Sun Country’s manager, Deb Arnott, is excited about being a part of the newly formed Rural Advisory Council. She calls them “git ‘er done people.”
Made up of 14 individuals with a background in economic development from around the province, the Council’s mandate is to provide input to government policy decisions “to best support thriving rural communities, while keeping in mind government’s need to control spending…”
The group held its first meeting in June. They were introduced to Forests, Lands and Natural Resource Operations Minister Steve Thomson and then met with Premier Christy Clark and talked about their mandate.
“What an enormous skill set around the table,” says Arnott, and they are all kept on track by a strong meeting facilitator. “Each of us has our own priorities,” she says
The group was appointed last Fall under the encouragement of MLA Donna Barnett, Parliamentary Secretary to Minister Thomson. The members have a two year term and meet quarterly to discuss the issues they believe are important to rural communities.
“I was pleasantly surprised to see it’s wide open,” says Arnott. “The group determines what it discusses. We have the opportunity to bring our views to the table and we have the opportunity to provide input to the government.”
At the June meeting, the group discussed what a rural dividend might look like. “We know that small communities need support,” she says. Communities are faced with an inequity of the tax base. How can unincorporated communities access funding when they need matching dollars, when they need someone to make the application in the first place? How can we make it work for them? she asks.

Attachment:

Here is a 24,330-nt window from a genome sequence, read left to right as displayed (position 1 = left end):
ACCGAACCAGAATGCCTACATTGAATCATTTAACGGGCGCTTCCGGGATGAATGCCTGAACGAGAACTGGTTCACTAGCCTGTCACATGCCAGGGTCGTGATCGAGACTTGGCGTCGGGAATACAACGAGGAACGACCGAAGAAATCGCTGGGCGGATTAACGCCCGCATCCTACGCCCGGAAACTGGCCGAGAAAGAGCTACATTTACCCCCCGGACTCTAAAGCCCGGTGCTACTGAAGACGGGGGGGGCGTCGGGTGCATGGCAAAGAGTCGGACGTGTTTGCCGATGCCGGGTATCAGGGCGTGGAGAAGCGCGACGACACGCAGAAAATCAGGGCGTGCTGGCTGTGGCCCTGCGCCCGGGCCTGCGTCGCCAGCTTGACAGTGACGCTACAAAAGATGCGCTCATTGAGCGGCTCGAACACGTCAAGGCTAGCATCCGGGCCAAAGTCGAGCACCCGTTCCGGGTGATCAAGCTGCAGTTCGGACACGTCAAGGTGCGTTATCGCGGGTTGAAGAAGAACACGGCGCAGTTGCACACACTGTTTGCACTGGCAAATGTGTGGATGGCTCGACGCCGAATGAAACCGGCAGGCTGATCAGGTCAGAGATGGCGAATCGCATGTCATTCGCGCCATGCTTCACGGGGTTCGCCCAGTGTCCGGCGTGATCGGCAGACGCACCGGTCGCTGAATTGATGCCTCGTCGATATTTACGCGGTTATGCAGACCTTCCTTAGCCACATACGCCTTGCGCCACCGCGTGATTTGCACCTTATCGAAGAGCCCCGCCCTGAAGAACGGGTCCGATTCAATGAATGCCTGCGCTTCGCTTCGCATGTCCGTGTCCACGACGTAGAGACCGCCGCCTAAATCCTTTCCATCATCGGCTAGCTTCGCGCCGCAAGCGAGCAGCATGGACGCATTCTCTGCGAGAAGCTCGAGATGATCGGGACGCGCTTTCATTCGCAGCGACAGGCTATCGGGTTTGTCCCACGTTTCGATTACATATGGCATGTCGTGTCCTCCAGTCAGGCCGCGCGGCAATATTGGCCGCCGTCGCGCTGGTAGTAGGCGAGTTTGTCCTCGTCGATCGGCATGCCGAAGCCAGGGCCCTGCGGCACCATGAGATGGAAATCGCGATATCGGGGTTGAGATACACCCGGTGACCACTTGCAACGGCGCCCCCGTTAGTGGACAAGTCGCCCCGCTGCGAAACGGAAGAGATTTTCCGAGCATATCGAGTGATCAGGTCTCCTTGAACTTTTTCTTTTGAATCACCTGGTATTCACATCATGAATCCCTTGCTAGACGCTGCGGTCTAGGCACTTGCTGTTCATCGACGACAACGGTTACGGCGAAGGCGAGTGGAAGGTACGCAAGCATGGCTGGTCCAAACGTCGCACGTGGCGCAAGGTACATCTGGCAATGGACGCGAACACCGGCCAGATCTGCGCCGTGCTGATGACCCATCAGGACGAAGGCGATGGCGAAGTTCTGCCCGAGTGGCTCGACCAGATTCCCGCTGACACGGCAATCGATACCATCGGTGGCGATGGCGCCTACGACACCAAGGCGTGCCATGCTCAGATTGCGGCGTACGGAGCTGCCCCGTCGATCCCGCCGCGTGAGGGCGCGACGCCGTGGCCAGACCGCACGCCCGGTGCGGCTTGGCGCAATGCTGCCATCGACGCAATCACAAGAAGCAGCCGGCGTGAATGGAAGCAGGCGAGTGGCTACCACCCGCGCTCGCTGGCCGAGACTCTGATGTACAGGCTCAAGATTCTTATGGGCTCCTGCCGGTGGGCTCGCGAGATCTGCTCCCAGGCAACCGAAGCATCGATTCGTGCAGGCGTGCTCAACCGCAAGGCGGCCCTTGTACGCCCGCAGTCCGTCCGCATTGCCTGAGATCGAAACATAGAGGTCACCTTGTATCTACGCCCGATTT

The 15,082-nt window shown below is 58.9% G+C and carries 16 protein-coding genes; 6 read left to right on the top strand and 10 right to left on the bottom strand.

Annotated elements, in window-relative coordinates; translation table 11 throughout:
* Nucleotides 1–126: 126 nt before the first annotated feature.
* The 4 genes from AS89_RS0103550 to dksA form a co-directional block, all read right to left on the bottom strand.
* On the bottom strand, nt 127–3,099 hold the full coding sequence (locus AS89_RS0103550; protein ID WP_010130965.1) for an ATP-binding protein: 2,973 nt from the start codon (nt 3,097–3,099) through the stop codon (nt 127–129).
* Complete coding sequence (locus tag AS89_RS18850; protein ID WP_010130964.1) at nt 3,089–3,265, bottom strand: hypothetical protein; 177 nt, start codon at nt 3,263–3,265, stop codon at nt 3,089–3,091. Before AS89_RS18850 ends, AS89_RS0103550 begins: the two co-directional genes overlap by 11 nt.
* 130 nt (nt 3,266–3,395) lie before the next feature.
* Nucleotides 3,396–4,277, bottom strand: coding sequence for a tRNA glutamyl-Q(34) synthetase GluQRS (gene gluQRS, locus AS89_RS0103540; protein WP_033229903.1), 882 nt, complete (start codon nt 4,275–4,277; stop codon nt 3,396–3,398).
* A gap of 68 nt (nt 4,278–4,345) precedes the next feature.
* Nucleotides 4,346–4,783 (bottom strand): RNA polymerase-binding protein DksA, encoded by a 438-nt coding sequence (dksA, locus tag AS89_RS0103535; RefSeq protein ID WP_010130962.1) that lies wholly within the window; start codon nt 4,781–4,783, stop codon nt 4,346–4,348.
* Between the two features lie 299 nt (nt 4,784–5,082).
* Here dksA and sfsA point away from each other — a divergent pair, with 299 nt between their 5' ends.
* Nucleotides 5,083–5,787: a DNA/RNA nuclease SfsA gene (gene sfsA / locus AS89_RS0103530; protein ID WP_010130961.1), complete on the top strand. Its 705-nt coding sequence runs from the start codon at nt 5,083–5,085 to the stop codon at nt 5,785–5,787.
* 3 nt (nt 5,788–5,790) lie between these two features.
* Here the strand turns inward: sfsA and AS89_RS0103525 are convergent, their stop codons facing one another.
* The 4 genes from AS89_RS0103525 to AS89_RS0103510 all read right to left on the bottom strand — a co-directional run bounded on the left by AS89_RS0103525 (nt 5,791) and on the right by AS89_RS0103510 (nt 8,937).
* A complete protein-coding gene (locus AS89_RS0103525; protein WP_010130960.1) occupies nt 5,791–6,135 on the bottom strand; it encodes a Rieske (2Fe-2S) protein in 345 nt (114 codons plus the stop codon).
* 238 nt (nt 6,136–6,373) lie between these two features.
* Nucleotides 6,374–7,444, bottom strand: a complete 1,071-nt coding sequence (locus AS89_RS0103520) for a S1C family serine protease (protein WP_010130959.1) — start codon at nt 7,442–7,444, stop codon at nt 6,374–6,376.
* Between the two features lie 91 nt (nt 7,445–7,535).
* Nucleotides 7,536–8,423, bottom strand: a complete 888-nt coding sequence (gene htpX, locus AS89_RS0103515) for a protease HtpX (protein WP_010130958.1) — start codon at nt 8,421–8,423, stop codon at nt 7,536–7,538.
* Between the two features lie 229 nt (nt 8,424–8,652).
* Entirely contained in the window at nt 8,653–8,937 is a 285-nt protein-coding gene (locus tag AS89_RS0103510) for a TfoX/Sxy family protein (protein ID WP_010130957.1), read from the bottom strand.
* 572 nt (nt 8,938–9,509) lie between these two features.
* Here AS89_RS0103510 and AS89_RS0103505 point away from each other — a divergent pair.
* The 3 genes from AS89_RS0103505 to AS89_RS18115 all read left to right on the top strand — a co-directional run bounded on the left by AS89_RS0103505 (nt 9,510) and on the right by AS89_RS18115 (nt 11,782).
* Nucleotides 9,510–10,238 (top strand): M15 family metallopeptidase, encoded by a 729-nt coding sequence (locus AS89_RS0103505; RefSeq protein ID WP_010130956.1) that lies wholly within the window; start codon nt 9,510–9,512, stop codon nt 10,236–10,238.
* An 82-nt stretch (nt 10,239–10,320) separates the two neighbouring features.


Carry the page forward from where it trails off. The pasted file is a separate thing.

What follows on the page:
Arnott says she loves having MLA Barnett at the table. She says the former mayor of 100 Mile House sits at the table with them as the Council’s chair, listens to them and participates in the discussion. Then she reports to Minister Thomson, telling him how the decisions were made, sharing with him her passion for rural communities. Prior to 2013, Barnett was the Parliamentary Secretary for Rural Communities and Development to the Minister of Community, Tourism, Sport and Cultural Development.
The next meeting is planned for October and the group has already decided it will discuss access to capital for rural communities. It could be for groups or businesses.
Arnott says she’ll be gathering feedback before the meeting. “I want to ask the businesses what’s stoping you from accessing capital in the region? I want to know challenges. I also want to know what works.”
She believes the communities need to be more proactive. “Contact the council members. Call us to discuss your issues and have recommendations, she says. What government policies do you find problematic?”
“I think it’s working out really well,” she says. “I believe [the council] has an opportunity to provide recommendations directly to the government that we never had before.”
There are so many layers of government these days, Arnott says, but the council has a mandate to take its discusson directly to the government.
“It’s interesting, she says, “how similar we are in some things. “Education and health care have been a problem forever. People want to do the same thing over and over again. Maybe we need to change how we’re doing it. Maybe this group has the opportunity to make the change to move it forward.”